Over the last few weeks I have posted several times about Numenera and praised the so-called Cypher system which powers the game. The same rules have also been used in The Strange, Monte Cook latest game he has written together with Bruce Cordell. What really amazes me about the system is that I am so happy with it.
Usually I tend to find things that annoy me pretty quickly. Some game systems have certain rules I want to change or throw out completely. In other cases the whole system just feels wrong somehow. But in the case of the Cypher system as presented in Numenera I am totally happy with the rules. They just work, don’t get in the way and feel elegant.
This has actually caused some issues when it comes to working on own designs. As I mentioned in another post before, everything I think about tends to mutate into a cousin of Monte Cook’s system. I love that the attributes in this system are some kind of meta currency you use to pay for special actions or to use effort. The fact that the GM never rolls and that NPCs are basically described by just their level takes some time to get used to. But if you got into the Cypher system mindset it’s extremely easy to run games even without zero prep time. Sometimes it feels as if the system has been created with me in mind. At the moment Numenera is definitely my favorite game.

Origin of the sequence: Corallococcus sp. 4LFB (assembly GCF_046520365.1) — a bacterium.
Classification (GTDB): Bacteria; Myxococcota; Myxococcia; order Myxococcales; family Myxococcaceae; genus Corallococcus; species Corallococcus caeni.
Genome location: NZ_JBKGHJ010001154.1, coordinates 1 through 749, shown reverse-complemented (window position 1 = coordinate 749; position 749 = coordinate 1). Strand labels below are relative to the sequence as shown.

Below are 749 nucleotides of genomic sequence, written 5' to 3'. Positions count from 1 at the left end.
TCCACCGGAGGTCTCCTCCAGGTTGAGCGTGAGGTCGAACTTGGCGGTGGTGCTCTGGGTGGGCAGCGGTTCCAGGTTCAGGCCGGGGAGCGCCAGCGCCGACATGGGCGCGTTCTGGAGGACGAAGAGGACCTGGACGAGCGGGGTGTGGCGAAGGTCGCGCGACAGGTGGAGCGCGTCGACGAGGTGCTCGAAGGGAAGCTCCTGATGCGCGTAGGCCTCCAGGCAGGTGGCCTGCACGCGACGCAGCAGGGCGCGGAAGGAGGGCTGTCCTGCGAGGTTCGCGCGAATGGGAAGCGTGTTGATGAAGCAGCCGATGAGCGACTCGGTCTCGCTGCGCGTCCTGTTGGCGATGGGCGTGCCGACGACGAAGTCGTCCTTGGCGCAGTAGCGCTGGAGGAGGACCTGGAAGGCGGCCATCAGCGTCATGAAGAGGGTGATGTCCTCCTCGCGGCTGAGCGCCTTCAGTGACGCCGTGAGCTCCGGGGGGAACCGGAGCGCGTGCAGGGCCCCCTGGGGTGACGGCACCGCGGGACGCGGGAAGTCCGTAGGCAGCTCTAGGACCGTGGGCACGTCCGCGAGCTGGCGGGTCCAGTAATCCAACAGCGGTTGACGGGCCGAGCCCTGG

But of course there are other things I’d like to run or play. Every time I think about other games I can’t help to think to myself: “Why can’t this game be as elegant and simple as Numenera?” Sometimes I am tempted to try if one could turn the Cypher system into something more generic. The Strange seems to be a better starting point than Numenera for such a project, but I still get the feeling that you’ll lose certain aspect if you use the system for games in a different setting. I can just hope Monte Cook Games will someday do the heavy hauling for me. In the meantime I’ll just run some more Numenera and perhaps The Strange.
Because of my personal and professional experience I know quite a lot about mental health issues. As you may well know I suffer from depression and anxiety disorder myself and since I work in a psychosomatic medicine department , I learned a lot about all kinds of psychological and psychosomatic disorders over the years. What sometimes bothers me, is how roleplaying games use mental health issues.
There are a lot of games which have rules for psychic disorders. The most prominent example is probably Call of Cthulhu. In most of these games your character gets a random disorder when he or she has lost a certain amount of mental health points. Most games don’t even bother to distinguish between different causes. Being confronted by unspeakable horrors from beyond has the same effect as seeing a loved one die or being close to death yourself. In one case my character in a Palladium Fantasy game was on the brink of death and got traumatized by that. What was the result? He suddenly had a phobia against fey creatures – no kidding!